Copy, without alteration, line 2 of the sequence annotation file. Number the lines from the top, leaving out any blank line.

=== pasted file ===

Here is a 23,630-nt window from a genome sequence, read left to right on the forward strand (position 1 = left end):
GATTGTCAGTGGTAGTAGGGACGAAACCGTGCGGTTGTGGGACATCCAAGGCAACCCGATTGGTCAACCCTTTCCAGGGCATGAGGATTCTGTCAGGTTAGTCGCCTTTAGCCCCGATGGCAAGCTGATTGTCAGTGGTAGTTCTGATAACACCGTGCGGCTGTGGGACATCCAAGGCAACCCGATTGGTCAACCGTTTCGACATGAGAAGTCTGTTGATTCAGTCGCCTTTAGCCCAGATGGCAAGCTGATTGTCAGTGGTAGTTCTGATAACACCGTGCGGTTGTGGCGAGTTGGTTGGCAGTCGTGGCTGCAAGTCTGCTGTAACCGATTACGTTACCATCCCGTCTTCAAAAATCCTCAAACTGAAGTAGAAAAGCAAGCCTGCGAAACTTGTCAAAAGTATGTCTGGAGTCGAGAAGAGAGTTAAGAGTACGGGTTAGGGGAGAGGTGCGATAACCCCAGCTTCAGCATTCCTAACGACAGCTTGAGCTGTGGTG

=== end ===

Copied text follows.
GATTGTCAGTGGTAGTAGGGACGAAACCGTGCGGTTGTGGGACATCCAAGGCAACCCGATTGGTCAACCCTTTCCAGGGCATGAGGATTCTGTCAGGTTAGTCGCCTTTAGCCCCGATGGCAAGCTGATTGTCAGTGGTAGTTCTGATAACACCGTGCGGCTGTGGGACATCCAAGGCAACCCGATTGGTCAACCGTTTCGACATGAGAAGTCTGTTGATTCAGTCGCCTTTAGCCCAGATGGCAAGCTGATTGTCAGTGGTAGTTCTGATAACACCGTGCGGTTGTGGCGAGTTGGTTGGCAGTCGTGGCTGCAAGTCTGCTGTAACCGATTACGTTACCATCCCGTCTTCAAAAATCCTCAAACTGAAGTAGAAAAGCAAGCCTGCGAAACTTGTCAAAAGTATGTCTGGAGTCGAGAAGAGAGTTAAGAGTACGGGTTAGGGGAGAGGTGCGATAACCCCAGCTTCAGCATTCCTAACGACAGCTTGAGCTGTGGTG